It is strange, if inevitable, that the covenant to defend, which includes in practice nominating and paying counsel who appear for the assured as defendant, is not thought of as involving the furnishing of counsel, in the case in which coverage may be inadequate in amount, who will be free to represent the assured effectively in the statistically most important aspect of defense, the negotiation of settlement. Cf. Keeton, Liability Insurance and Responsibility for Settlement, 1954, 67 Harv.L.Rev. 1136, 1169-1172. At that critical point, although if there is no settlement, the appointed lawyer goes on to defend against the whole claim, not just the insured part of it (cf. American Employers Ins. Co. v. Goble Artcraft Specialties, Inc., N.Y.Co.1954, 205 Misc. 1066, 131 N.Y.S.2d 393, 401-402) he deals with the personal-injury plaintiff not as representing the assured but as representing the insurer to the extent of its interest, and without, apparently a duty even to report the settlement discussion to his nominal client, the assured. See the Best Building and Streat Coal cases, supra. At that point the insured, in the case that is in the gray zone near the policy limit, needs one lawyer single-mindedly devoted to dealing both with the plaintiff to reduce his demand and with the insurer to raise its contribution, a situation that would wrest control of the negotiation from the insurer, who often has the larger interest in the outcome. But except in extreme situations (see e.g. Trieber v. Hopson, 3rd Dept.1967, Law Report News, March 7, 1967, p. 5), the New York law does not extend legal protection to the assured's individual interest in that kind of distinctive representation in dealing with the insurer. It might seem that at this stage it is the assured and not the insurer who should be entitled to complete advice and undivided loyalty from the lawyer who is defending him, but that may be wholly impractical, and the law is plainly otherwise, except, perhaps, in atypical situations such as that indicated in Prashker v. United States Guarantee Co., 1956, 1 N.Y.2d 584, 593, 154 N.Y.S.2d 910, 136 N.E.2d 871. The insurer, on the other hand, menaced by the vague threat of a "bad faith" charge, may often hesitate to negotiate with the assured for a contribution to the settlement, although in many cases that could be the perfectly fair (and easily abused) solution and not a retreat from responsibility. The result is that, as perhaps in this case, settlements are not made simply because there is no open, safe and familiar mode of dealing with the reality of the need for a controlled arms-length discussion between the assured and the insurer about their respective interests in the settlement, conducted in the perspective of the insurer's institutional responsibilities as an insurer.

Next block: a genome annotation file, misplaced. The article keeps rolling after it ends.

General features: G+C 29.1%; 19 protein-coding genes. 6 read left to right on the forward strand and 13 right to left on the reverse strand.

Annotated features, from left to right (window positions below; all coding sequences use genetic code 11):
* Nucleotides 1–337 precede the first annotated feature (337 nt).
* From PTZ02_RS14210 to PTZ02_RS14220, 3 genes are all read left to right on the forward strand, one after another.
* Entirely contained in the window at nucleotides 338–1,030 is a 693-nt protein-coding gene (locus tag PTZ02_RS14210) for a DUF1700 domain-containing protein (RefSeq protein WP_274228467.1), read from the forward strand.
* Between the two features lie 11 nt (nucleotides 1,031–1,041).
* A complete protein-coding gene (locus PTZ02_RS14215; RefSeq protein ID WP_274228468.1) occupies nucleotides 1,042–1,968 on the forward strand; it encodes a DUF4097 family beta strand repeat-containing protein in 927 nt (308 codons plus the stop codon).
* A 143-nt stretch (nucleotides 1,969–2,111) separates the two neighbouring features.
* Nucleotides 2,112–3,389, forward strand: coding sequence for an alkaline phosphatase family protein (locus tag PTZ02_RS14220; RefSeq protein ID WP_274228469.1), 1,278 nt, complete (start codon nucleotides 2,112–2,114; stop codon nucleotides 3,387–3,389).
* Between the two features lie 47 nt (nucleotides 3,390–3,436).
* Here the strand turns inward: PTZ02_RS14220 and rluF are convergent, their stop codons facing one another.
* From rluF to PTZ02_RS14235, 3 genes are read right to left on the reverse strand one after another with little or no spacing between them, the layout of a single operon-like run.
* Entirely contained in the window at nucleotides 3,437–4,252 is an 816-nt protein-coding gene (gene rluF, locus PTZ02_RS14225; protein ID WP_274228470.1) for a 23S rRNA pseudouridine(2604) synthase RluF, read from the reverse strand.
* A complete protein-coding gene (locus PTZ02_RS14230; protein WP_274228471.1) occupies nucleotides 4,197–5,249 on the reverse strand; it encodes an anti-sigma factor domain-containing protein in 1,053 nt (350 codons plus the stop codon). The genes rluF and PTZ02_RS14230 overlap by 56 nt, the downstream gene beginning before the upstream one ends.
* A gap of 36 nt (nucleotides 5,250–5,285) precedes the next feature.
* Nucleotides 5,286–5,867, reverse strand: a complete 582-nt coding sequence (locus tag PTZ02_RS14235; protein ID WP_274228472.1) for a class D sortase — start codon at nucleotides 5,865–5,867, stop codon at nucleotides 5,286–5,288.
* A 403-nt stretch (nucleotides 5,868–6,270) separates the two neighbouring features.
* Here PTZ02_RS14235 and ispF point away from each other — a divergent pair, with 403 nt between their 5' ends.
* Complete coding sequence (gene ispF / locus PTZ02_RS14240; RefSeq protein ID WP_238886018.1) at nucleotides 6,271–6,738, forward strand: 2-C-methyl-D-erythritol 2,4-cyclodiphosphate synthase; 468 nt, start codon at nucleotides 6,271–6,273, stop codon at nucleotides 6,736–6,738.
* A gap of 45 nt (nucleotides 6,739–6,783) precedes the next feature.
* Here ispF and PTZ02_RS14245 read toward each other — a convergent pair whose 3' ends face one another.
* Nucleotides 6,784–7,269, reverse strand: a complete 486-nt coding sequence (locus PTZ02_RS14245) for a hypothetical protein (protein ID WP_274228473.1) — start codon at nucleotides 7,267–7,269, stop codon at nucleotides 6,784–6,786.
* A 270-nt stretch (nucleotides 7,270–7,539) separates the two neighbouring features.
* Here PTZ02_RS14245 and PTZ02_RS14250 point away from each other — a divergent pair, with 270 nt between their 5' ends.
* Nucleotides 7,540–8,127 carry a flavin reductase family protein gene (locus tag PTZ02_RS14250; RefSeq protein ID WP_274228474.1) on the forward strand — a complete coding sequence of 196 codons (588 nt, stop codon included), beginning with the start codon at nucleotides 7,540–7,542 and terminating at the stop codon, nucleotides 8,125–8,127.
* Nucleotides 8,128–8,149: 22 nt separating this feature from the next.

Whatever the shortcomings of the present set of practices, it is evident in this case that plaintiffs are not entitled to relief. No bad faith is shown. Cf. Younger v. Lumberman's Mutual Casualty Co., La.App.1965, 174 So.2d ...